What you need to become an Attorney

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Movies have distorted reality a bit when it comes to legal drama. I mean, who didn't want to become a lawyer after seeing Elle Woods absolutely slay her trial speech to prove the defendant innocent (while showing up her ex in the process)?

Practicing law IRL is much less juicy and much more nuanced (and first-year law students would never be allowed to question a witness on the stand). Some lawyers may never see the inside of a courtroom, first of all, and discerning what kind of law suits you is a more complex process.


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 What Degree Do You Need To Be A Lawyer


Tax attorneys must possess comprehensive knowledge of the federal tax code and other tax laws. They also must understand business and financial strategies. Law school covers much of this subject matter, particularly for students focusing on tax and business law. The following section discusses other skills needed to successfully practice tax law.


This page outlines the skills and education needed to become a tax attorney, covering the process of becoming one, how long it takes, and details regarding credentials, licensing, and continuing education credits. The page concludes with a list of career and professional resources for aspiring and current tax lawyers.


Tax lawyers must have familiarity with tax laws to properly advise clients on how to take advantage of tax credits, communicate on behalf of clients with the Internal Revenue Service (IRS), and practice in tax court. Some tax attorneys work in the area of estate planning, in which they counsel clients on how to structure wills and trusts for maximum tax benefits.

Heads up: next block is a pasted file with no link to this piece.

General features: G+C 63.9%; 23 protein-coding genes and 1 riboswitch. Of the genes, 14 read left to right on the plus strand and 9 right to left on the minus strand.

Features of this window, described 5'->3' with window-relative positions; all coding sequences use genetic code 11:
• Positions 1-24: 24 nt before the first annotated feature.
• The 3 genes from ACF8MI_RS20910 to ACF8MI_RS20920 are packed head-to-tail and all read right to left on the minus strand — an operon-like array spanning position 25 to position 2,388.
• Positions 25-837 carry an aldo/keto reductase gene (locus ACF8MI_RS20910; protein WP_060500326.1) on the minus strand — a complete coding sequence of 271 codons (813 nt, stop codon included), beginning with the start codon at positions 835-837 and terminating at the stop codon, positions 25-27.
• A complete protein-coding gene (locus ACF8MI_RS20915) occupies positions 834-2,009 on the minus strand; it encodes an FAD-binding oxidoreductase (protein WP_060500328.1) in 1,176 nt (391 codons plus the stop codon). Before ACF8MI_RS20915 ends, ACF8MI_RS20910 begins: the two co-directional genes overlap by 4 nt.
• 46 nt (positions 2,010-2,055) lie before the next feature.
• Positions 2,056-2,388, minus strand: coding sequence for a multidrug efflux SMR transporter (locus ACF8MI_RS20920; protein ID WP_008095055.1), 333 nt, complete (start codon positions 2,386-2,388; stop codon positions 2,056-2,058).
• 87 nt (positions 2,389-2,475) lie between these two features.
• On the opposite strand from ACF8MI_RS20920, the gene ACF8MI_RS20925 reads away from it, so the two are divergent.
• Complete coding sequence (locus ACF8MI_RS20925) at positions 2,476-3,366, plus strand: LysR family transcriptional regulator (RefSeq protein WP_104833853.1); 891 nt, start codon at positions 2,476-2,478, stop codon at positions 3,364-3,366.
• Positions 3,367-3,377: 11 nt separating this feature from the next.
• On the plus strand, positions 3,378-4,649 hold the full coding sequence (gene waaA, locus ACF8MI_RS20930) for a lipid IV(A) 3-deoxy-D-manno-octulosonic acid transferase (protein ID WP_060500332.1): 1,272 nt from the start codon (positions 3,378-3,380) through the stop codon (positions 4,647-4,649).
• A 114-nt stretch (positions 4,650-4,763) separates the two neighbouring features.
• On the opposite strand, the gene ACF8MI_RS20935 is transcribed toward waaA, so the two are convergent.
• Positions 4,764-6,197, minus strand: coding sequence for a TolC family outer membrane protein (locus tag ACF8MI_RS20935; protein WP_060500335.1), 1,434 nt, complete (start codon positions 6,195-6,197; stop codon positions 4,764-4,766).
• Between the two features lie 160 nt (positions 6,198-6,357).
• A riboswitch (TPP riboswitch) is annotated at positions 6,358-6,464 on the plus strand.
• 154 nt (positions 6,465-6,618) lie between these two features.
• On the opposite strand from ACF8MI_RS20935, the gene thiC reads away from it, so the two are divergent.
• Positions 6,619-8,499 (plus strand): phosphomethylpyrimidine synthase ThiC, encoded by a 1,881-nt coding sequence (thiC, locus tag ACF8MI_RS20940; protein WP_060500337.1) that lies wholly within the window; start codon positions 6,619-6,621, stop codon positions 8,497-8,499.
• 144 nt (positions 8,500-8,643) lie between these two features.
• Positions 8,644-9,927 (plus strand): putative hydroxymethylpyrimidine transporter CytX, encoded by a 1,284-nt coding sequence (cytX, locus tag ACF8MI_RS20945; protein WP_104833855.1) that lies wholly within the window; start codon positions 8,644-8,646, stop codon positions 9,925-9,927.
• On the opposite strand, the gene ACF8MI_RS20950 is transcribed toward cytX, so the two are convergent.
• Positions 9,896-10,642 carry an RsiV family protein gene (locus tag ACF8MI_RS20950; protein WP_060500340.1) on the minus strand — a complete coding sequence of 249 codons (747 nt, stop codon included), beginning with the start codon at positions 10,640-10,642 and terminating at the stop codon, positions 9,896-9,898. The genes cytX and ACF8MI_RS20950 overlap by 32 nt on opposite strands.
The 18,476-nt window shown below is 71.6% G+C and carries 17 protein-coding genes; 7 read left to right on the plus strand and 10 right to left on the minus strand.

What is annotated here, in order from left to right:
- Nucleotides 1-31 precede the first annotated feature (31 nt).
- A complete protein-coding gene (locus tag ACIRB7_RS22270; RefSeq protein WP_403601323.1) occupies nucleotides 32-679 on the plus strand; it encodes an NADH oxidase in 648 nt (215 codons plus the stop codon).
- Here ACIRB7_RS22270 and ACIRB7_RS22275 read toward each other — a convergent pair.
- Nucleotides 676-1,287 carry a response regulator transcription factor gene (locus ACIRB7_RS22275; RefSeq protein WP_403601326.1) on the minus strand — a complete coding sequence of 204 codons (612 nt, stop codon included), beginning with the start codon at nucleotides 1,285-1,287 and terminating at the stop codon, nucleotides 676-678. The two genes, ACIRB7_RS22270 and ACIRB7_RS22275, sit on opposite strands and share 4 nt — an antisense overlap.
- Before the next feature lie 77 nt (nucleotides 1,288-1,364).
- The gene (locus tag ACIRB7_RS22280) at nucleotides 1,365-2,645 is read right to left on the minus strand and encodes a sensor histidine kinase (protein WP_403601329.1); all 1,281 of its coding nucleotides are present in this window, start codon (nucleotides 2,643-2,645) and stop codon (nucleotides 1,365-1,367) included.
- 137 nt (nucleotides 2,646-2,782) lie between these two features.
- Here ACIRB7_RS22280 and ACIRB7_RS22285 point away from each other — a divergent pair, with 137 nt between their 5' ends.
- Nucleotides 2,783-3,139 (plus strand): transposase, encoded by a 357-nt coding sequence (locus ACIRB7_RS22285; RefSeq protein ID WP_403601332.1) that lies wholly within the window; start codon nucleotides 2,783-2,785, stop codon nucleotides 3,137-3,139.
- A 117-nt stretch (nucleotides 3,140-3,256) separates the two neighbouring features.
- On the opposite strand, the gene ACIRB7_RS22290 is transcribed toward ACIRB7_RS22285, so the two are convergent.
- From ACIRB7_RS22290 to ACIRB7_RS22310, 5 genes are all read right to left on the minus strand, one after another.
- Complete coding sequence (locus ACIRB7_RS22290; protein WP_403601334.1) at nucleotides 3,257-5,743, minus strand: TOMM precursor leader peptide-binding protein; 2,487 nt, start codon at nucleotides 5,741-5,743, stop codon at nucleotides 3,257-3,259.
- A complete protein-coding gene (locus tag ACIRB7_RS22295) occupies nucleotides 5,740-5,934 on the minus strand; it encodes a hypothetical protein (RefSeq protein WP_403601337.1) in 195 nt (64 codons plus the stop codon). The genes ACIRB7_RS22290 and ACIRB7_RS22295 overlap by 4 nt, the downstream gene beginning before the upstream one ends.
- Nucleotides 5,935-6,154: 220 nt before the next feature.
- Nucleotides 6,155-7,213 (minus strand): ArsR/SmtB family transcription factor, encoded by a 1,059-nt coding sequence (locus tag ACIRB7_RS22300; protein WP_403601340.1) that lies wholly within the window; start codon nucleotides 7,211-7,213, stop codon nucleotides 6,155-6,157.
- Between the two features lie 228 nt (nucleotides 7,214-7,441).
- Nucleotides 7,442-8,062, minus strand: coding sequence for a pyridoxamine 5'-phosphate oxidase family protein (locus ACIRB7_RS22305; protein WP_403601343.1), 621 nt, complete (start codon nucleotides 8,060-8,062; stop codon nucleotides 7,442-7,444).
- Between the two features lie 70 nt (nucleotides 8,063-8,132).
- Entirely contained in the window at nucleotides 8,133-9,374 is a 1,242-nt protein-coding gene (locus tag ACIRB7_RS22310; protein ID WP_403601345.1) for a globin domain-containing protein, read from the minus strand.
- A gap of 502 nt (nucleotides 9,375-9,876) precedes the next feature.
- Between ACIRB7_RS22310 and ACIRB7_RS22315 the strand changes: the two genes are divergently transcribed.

Law school teaches students to think like lawyers, synthesize complicated laws, and express themselves effectively orally and in writing. Tax attorneys boasting the following skills can expect to excel in their careers:

Accounting and Math

Students typically gain these skills before entering law school through undergraduate classes in math or accounting. Tax attorneys need a solid understanding of both.


Despite the tax code’s complexities, attorneys must know how to explain it to their clients in plain, understandable language to help them make decisions. Attorneys must hone clear writing and articulate speaking skills.

Critical-thinking and Analysis

Attorneys need skills to read statutes and case law and accurately analyze and apply these laws to their clients’ situations.


The tax code constantly changes, so attorneys need strong research skills to provide current advice to their clients.


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